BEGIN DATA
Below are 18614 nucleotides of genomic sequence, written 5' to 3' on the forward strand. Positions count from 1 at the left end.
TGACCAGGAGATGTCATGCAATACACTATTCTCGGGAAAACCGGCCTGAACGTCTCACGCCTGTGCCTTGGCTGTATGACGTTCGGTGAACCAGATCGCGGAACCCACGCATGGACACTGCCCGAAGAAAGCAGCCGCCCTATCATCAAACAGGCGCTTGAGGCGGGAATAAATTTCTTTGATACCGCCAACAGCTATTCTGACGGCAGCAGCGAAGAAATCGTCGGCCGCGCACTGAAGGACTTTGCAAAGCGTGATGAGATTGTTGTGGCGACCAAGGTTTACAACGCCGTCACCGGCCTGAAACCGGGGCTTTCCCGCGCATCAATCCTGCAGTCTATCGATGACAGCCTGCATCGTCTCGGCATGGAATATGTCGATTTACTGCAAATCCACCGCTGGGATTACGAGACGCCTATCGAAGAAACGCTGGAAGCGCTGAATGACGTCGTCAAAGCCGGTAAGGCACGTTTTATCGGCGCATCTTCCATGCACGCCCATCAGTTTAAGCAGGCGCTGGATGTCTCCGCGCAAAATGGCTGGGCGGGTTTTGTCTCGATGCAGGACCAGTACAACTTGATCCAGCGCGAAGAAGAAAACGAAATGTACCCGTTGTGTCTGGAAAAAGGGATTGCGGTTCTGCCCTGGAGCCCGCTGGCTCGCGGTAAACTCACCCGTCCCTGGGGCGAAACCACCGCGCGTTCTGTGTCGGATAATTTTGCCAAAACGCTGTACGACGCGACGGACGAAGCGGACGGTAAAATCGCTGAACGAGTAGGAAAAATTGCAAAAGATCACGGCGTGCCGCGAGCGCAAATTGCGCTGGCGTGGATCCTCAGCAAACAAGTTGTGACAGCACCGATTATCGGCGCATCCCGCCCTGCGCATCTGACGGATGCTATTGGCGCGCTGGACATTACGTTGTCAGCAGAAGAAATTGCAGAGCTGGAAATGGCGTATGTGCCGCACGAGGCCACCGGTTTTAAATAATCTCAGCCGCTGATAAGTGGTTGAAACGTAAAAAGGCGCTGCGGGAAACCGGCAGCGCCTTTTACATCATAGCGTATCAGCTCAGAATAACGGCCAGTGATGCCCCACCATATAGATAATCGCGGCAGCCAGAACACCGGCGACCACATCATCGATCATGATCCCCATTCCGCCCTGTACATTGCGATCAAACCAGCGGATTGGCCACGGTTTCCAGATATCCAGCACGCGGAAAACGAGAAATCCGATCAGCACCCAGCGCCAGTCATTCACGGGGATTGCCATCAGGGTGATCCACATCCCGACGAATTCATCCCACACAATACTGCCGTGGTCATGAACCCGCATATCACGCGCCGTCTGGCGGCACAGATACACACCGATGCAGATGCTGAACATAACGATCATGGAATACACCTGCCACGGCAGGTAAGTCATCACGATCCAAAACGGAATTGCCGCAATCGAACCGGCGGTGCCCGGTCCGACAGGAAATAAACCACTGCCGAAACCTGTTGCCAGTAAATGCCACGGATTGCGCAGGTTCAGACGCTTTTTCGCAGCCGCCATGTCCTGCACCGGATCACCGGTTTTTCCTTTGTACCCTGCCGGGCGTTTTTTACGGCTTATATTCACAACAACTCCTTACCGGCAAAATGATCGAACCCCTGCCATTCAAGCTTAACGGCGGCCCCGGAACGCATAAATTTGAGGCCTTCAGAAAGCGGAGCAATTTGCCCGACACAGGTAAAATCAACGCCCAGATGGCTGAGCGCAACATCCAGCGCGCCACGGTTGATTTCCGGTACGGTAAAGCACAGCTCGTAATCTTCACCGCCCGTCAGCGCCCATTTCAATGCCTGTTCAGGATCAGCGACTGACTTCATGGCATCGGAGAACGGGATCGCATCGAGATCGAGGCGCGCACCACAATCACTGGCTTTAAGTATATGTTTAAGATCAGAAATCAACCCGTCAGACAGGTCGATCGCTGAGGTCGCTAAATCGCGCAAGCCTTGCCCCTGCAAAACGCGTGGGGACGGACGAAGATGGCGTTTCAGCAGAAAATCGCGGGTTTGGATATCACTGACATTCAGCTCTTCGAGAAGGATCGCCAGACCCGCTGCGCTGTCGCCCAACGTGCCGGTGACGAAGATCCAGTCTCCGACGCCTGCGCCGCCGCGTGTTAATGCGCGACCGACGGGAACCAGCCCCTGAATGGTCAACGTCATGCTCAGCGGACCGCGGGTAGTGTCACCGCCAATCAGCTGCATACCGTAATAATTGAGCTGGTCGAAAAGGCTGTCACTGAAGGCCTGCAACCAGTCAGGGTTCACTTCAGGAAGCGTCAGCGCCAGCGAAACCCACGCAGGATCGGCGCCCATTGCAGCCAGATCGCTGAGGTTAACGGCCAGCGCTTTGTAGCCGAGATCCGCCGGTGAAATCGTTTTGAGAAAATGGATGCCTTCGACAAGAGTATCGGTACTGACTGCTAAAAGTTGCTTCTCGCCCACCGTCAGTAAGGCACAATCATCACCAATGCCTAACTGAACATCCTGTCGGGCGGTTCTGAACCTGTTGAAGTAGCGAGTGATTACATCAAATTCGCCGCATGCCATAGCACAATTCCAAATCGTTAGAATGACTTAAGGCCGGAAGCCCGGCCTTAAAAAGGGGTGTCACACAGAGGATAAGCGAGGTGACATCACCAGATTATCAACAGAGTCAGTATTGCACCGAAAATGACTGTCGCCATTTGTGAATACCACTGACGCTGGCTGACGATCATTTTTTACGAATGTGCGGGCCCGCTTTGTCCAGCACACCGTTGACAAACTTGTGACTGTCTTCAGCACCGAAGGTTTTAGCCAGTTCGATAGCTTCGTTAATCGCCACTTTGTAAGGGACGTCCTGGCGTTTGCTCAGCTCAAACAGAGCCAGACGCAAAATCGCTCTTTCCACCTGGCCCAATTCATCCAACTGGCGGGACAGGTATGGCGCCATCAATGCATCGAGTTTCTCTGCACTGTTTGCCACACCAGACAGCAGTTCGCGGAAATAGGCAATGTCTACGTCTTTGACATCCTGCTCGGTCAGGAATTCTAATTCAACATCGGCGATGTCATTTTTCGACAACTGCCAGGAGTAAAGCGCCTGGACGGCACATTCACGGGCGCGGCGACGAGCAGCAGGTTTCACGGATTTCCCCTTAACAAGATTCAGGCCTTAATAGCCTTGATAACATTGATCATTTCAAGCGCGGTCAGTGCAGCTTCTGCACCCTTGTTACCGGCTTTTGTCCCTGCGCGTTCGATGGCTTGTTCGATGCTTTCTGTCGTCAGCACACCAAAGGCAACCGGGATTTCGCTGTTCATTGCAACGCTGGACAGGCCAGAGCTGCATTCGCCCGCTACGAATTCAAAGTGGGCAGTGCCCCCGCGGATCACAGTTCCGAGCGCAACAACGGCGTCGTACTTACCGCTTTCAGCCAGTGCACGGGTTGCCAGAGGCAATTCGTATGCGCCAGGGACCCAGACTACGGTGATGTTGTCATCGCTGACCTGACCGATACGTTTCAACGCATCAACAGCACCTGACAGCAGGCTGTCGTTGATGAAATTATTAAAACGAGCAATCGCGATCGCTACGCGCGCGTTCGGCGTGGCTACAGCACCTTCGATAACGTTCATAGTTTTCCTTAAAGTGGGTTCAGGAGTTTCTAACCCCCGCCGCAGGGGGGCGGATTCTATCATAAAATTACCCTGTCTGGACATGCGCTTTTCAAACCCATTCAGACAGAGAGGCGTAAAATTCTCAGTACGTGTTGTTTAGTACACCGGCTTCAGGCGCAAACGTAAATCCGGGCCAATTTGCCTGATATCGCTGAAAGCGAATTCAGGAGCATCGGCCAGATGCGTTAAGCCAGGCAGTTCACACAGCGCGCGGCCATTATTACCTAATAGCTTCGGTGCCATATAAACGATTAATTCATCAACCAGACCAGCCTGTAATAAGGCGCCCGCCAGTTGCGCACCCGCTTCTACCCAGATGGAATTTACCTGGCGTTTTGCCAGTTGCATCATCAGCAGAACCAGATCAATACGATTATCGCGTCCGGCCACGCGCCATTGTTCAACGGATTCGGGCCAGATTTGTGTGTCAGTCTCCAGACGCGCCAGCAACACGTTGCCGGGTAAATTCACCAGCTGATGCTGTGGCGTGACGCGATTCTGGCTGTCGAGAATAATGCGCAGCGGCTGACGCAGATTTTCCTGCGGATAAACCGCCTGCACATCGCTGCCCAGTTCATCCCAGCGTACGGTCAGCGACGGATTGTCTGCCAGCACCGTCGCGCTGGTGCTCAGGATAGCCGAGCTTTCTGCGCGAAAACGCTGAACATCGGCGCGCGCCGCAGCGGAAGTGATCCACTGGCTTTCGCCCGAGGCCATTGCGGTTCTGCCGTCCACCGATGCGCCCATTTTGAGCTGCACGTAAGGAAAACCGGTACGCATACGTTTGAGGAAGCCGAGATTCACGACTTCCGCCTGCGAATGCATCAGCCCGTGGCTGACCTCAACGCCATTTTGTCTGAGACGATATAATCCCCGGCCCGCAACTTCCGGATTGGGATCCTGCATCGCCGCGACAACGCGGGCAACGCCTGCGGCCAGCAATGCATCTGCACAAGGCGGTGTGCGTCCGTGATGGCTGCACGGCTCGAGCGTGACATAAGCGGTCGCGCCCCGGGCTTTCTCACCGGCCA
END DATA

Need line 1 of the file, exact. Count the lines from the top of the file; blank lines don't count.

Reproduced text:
Below are 18614 nucleotides of genomic sequence, written 5' to 3' on the forward strand. Positions count from 1 at the left end.